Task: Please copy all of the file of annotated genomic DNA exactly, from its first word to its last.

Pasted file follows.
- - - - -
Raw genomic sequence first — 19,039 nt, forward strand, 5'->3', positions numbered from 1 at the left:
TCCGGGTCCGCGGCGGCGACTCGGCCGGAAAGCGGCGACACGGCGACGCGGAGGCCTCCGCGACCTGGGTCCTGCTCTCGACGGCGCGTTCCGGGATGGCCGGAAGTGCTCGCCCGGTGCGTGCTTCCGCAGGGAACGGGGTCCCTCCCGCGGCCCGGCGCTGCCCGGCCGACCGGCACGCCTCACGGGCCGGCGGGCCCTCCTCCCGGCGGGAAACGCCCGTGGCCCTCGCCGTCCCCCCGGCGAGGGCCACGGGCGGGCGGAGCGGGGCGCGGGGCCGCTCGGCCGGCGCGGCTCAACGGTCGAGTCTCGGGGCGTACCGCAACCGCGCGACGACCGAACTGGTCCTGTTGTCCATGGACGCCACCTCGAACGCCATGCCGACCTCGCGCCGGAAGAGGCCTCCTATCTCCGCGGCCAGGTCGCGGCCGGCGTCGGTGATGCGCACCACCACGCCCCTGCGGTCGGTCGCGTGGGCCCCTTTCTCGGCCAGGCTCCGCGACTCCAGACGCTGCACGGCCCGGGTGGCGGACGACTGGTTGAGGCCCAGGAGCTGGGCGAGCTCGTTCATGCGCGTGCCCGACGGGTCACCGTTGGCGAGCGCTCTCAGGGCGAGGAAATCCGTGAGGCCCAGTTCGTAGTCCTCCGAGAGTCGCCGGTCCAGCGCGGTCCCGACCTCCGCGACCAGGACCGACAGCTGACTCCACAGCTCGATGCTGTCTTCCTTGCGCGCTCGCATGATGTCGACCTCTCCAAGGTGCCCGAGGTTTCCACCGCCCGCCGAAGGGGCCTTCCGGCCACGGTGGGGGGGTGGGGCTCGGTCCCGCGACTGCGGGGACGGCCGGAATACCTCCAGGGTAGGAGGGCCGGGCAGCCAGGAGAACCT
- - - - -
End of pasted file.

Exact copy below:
Raw genomic sequence first — 19,039 nt, forward strand, 5'->3', positions numbered from 1 at the left:
TCCGGGTCCGCGGCGGCGACTCGGCCGGAAAGCGGCGACACGGCGACGCGGAGGCCTCCGCGACCTGGGTCCTGCTCTCGACGGCGCGTTCCGGGATGGCCGGAAGTGCTCGCCCGGTGCGTGCTTCCGCAGGGAACGGGGTCCCTCCCGCGGCCCGGCGCTGCCCGGCCGACCGGCACGCCTCACGGGCCGGCGGGCCCTCCTCCCGGCGGGAAACGCCCGTGGCCCTCGCCGTCCCCCCGGCGAGGGCCACGGGCGGGCGGAGCGGGGCGCGGGGCCGCTCGGCCGGCGCGGCTCAACGGTCGAGTCTCGGGGCGTACCGCAACCGCGCGACGACCGAACTGGTCCTGTTGTCCATGGACGCCACCTCGAACGCCATGCCGACCTCGCGCCGGAAGAGGCCTCCTATCTCCGCGGCCAGGTCGCGGCCGGCGTCGGTGATGCGCACCACCACGCCCCTGCGGTCGGTCGCGTGGGCCCCTTTCTCGGCCAGGCTCCGCGACTCCAGACGCTGCACGGCCCGGGTGGCGGACGACTGGTTGAGGCCCAGGAGCTGGGCGAGCTCGTTCATGCGCGTGCCCGACGGGTCACCGTTGGCGAGCGCTCTCAGGGCGAGGAAATCCGTGAGGCCCAGTTCGTAGTCCTCCGAGAGTCGCCGGTCCAGCGCGGTCCCGACCTCCGCGACCAGGACCGACAGCTGACTCCACAGCTCGATGCTGTCTTCCTTGCGCGCTCGCATGATGTCGACCTCTCCAAGGTGCCCGAGGTTTCCACCGCCCGCCGAAGGGGCCTTCCGGCCACGGTGGGGGGGTGGGGCTCGGTCCCGCGACTGCGGGGACGGCCGGAATACCTCCAGGGTAGGAGGGCCGGGCAGCCAGGAGAACCT